2. I wish at this time to praise the power of the Paschal Mystery that has been at work for many years in your local Churches.It is a power that was unleashed among you through the generous, indeed heroic, efforts of succeeding generations of apostles and missionaries. At the basis of all evangelizing zeal there was a clear understanding and faithful acceptance of Christ’s command: “Go therefore and make disciples of all nations, baptizing them in the name of the Father and of the Son and of the Holy Spirit, teaching them to observe all that I have commanded you . . .” (Mt 28,20). Immense sacrifices have been made, and are still being made, to fulfill Christ’s command, so that the Good News can be heard and accepted, and so that the power of Christ’s death and Resurrection can penetrate human hearts, build up the community of the Church and radically modify the criteria for human actions.
3. In the life of the Church, the actuation of the Paschal Mystery is intimately linked by Christ’s will to the Sacrament of Baptism and to the other sacraments of Christian initiation. For each Christian, Baptism is a sacramental introduction to the Church that is herself the sacrament of salvation and the household of the faith. Moreover, from the Council of Trent we know that Baptism is not only a sign of faith but also a cause of faith (DENZ.-SCHÖN., 1606).
Baptism is of supreme importance for our people for many reasons. It is the sacrament of interior enlightenment, spiritual liberation and new life. Through Baptism, our people are given a vital participation in the redemptive death and Resurrection of Christ and are called to “walk in newness of life” (Rm 6,4). Baptism is also the source of all the moral responsibilities incumbent on Christians. It is by reason of their Baptism that they must consider themselves “dead to sin and alive to God in Christ Jesus” (Rm 6,11). Through Baptism the very power of the Paschal Mystery is sacramentally brought to bear on human weakness and sinfulness, so that Christ’s victory over sin and death actually enters into individual lives and triumphs in individual hearts.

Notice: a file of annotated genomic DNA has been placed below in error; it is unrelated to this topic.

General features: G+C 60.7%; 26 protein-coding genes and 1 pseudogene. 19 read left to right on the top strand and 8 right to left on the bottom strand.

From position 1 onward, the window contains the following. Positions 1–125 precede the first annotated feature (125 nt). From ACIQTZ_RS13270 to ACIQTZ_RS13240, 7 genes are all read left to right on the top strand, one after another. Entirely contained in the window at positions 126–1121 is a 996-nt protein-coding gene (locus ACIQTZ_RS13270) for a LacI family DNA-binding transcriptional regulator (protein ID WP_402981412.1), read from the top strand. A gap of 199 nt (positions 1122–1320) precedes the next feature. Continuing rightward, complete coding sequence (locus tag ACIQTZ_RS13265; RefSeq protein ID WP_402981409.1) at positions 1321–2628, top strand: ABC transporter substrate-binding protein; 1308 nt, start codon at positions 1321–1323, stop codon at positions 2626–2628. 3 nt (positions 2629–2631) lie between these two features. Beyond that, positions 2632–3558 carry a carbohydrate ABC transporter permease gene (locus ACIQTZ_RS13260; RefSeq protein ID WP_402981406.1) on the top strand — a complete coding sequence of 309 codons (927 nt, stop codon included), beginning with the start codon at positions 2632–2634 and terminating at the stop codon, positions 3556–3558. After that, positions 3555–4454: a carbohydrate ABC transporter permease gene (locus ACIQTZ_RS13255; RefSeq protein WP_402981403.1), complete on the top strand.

4. God’s gift of Baptism is the basis of all Christian dignity, because it is the origin of incorporation into Christ. As Bishops we know how pastorally important it is to remind our people of their dignity, to speak to them about the hope in which they must anchor their lives, and to call them to place all their confidence in the power of the Crucified and Risen Saviour. Precisely because they have put on Christ in Baptism, been incorporated into him and become his Body, our people have every reason to be buoyed up in hope and by the awareness of their Baptismal identity and Christian dignity. God wills that we pastors of his Church should proclaim this identity and this dignity just as Peter did when he told the faithful: “you are a chosen race, a royal priesthood, a holy nation, God’s own people” (1 Petr. 2, 9).
5. As our people begin to realize more and more the meaning of Baptism in their lives, our explanation of other truths takes on greater cogency. The Apostles themselves have given us examples of how to appeal to the ecclesial communities. On our part we can explain so many things more effectively by reason of our incorporation into Christ through Baptism: the urgency of worshipping the Father together with Christ, who wills that the members of his Body pray with him; the special need to practise chastity so as not to defile the Body of Christ; the importance for members of Christ to assist other members in need; and the value of human suffering offered in the name of Christ. Yes, everything in fact is different and enriched from the perspective of Baptismal consecration and incorporation into Christ. There is a new vision of the world, a new need for diakonia, new exigencies for individuals and for communities, and a new call for a social action that takes its origin and finds its term in the Body of Christ.
6. Baptism is the origin of an ever greater shared-responsibility in the Church and for the Church. Not only are Bishops collegially responsible for situations and needs beyond the limits of their own ecclesial communities, but the laity too are co-responsible in their own way for the well-being of other parts of the Body of Christ, indeed for the well-being of the whole Church. In a great nation such as Canada, with vast Dioceses that have special needs of evangelization and catechesis, there must exist a special solidarity based both on Episcopal collegiality and on that general shared-responsibility which is an exigency of Baptism. All Christ’s faithful must be concerned for the future of the Church throughout Canada; everyone must think about transmitting the faith, about bringing the Gospel to the young, to the unchurched, to the poor, the suffering and to all those in need.
7. The Sacrament of Baptism is, moreover, the foundation of all community in the Church. Together with the word of God which is actuated in it - and is supremely actuated in the Eucharist -Baptism is the cause of the cohesiveness of the fraternal fabric of the Church. In its radical relationship to the Eucharist, which only priests can effect, Baptism bears strongly on the life of priests and on all the activities that they perform as builders and servants of community-sacramental community.